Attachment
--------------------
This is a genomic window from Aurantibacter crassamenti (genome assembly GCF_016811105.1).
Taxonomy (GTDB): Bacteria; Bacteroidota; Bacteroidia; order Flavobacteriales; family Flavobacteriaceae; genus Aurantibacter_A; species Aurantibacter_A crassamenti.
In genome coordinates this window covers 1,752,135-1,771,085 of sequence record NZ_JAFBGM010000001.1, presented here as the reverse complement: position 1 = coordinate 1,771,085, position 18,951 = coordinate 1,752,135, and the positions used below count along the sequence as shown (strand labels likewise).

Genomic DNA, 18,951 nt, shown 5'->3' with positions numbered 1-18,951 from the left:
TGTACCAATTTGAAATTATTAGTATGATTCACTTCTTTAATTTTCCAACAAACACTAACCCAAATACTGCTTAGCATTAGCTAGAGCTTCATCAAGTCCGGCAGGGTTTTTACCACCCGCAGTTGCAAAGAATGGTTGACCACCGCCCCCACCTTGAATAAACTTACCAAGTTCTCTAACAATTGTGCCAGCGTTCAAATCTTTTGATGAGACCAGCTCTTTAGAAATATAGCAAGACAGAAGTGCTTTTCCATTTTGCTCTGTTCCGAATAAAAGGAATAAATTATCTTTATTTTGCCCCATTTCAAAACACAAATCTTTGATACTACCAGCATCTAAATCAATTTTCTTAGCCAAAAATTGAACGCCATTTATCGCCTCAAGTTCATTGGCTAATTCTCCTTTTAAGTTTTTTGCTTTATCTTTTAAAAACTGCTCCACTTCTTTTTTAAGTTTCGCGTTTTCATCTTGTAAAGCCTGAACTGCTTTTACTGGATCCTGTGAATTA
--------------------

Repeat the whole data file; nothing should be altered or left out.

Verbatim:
This is a genomic window from Aurantibacter crassamenti (genome assembly GCF_016811105.1).
Taxonomy (GTDB): Bacteria; Bacteroidota; Bacteroidia; order Flavobacteriales; family Flavobacteriaceae; genus Aurantibacter_A; species Aurantibacter_A crassamenti.
In genome coordinates this window covers 1,752,135-1,771,085 of sequence record NZ_JAFBGM010000001.1, presented here as the reverse complement: position 1 = coordinate 1,771,085, position 18,951 = coordinate 1,752,135, and the positions used below count along the sequence as shown (strand labels likewise).

Genomic DNA, 18,951 nt, shown 5'->3' with positions numbered 1-18,951 from the left:
TGTACCAATTTGAAATTATTAGTATGATTCACTTCTTTAATTTTCCAACAAACACTAACCCAAATACTGCTTAGCATTAGCTAGAGCTTCATCAAGTCCGGCAGGGTTTTTACCACCCGCAGTTGCAAAGAATGGTTGACCACCGCCCCCACCTTGAATAAACTTACCAAGTTCTCTAACAATTGTGCCAGCGTTCAAATCTTTTGATGAGACCAGCTCTTTAGAAATATAGCAAGACAGAAGTGCTTTTCCATTTTGCTCTGTTCCGAATAAAAGGAATAAATTATCTTTATTTTGCCCCATTTCAAAACACAAATCTTTGATACTACCAGCATCTAAATCAATTTTCTTAGCCAAAAATTGAACGCCATTTATCGCCTCAAGTTCATTGGCTAATTCTCCTTTTAAGTTTTTTGCTTTATCTTTTAAAAACTGCTCCACTTCTTTTTTAAGTTTCGCGTTTTCATCTTGTAAAGCCTGAACTGCTTTTACTGGATCCTGTGAATTA